Computer Glitches in Large FS Firms? You Can Bank on IT

Banks have suffered a number of high-profile and costly IT glitches in recent times. Most notable among these was the ongoing saga at TSB when it tried to migrate its systems over to new parent company Banco Sabadell. But Barclays, RBS and VISA were among a number of other major financial services providers to report significant tech failures in 2019.

Here Andy Barratt, UK managing director at international cybersecurity specialist Coalfire, explores how the financial services sector can turn the tide on costly, high-profile cyber missteps.

It’s fair to say that the financial services sector has struggled to secure positive consumer sentiment for itself recently – particularly in relation to cybersecurity. At the end of October, the government’s Treasury Select Committee (TSC) went so far as to say that the number of IT failures at banks and other financial services firms has reached a level it deems “unacceptable”.

The criticism, which highlighted poor IT performance within financial firms and a lack of decisive action from their regulators, comes in the wake of a string of high-profile and costly cyber glitches in recent years. Most notable among those is TSB’s unsuccessful attempt to migrate its systems over to new parent company Banco Sabadell.

Customer details were left easily accessible and vulnerable to fraud attacks, as well as resulting in thousands being unable to access their accounts. But TSB are not the only culprits: Barclays, RBS and VISA are among a raft of other major financial service providers to have suffered serious technical glitches in the past few years.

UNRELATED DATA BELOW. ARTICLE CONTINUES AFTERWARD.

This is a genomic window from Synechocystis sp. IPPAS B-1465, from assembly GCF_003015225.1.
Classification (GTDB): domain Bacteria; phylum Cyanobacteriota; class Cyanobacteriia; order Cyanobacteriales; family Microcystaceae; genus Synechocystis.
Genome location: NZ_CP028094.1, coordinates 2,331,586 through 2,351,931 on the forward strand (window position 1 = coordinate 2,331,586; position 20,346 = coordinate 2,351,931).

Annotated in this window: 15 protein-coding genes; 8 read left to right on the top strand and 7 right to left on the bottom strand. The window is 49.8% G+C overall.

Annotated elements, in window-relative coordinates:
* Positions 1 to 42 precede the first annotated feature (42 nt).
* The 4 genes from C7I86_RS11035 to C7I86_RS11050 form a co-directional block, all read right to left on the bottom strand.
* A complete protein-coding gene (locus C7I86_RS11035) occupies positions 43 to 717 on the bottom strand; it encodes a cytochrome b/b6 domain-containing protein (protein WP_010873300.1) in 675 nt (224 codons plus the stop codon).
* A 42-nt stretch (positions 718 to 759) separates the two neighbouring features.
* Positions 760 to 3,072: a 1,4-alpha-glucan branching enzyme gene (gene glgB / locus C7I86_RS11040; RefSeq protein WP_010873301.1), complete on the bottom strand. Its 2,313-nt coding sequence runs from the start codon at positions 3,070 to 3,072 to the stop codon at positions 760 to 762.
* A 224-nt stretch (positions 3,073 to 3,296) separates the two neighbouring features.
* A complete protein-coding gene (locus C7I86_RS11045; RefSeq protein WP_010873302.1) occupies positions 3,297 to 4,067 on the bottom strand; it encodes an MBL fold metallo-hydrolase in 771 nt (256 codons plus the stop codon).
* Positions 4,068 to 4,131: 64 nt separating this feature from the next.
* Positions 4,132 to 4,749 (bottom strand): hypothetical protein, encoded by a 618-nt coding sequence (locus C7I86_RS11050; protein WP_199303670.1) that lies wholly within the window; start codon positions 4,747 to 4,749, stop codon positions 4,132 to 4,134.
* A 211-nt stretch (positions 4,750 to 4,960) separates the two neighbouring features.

Why then, with so much at stake, are financial firms lagging behind when it comes to their cyber strategy?

Complex legacy tech infrastructure

The first aspect that makes large firms so susceptible to attacks is that their IT systems are often complex and, significantly, outdated. Hackers can easily find weak spots in the system or, as in TSB’s case, vital information can slip through the cracks.

The first aspect that makes large firms so susceptible to attacks is that their IT systems are often complex and, significantly, outdated. Hackers can easily find weak spots in the system or, as in TSB’s case, vital information can slip through the cracks.

Our inaugural Penetration Risk Report, which took place around the time of TSB’s issues, found that the largest firms are less likely to be prepared to face up to cybercrime than their mid-sized equivalents – despite greater budgets and resources – due to their cumbersome and slow-moving infrastructure.

More recently, we’ve seen those larger businesses close the gap, mostly through the support of in-built cloud security services, but the risks still remain for many. In the financial services sector specifically, this year’s study indicated that the level of external threat has actually increased.

The rush to implement services under a new ‘Digital’ initiative sometimes comes at the cost of addressing the underlying legacy issues too. Whilst the big banks rush to keep up with the online-only challenger banks they re-allocate budget for the new apps and forget the underlying infrastructure they depend on.

‘Yes’ culture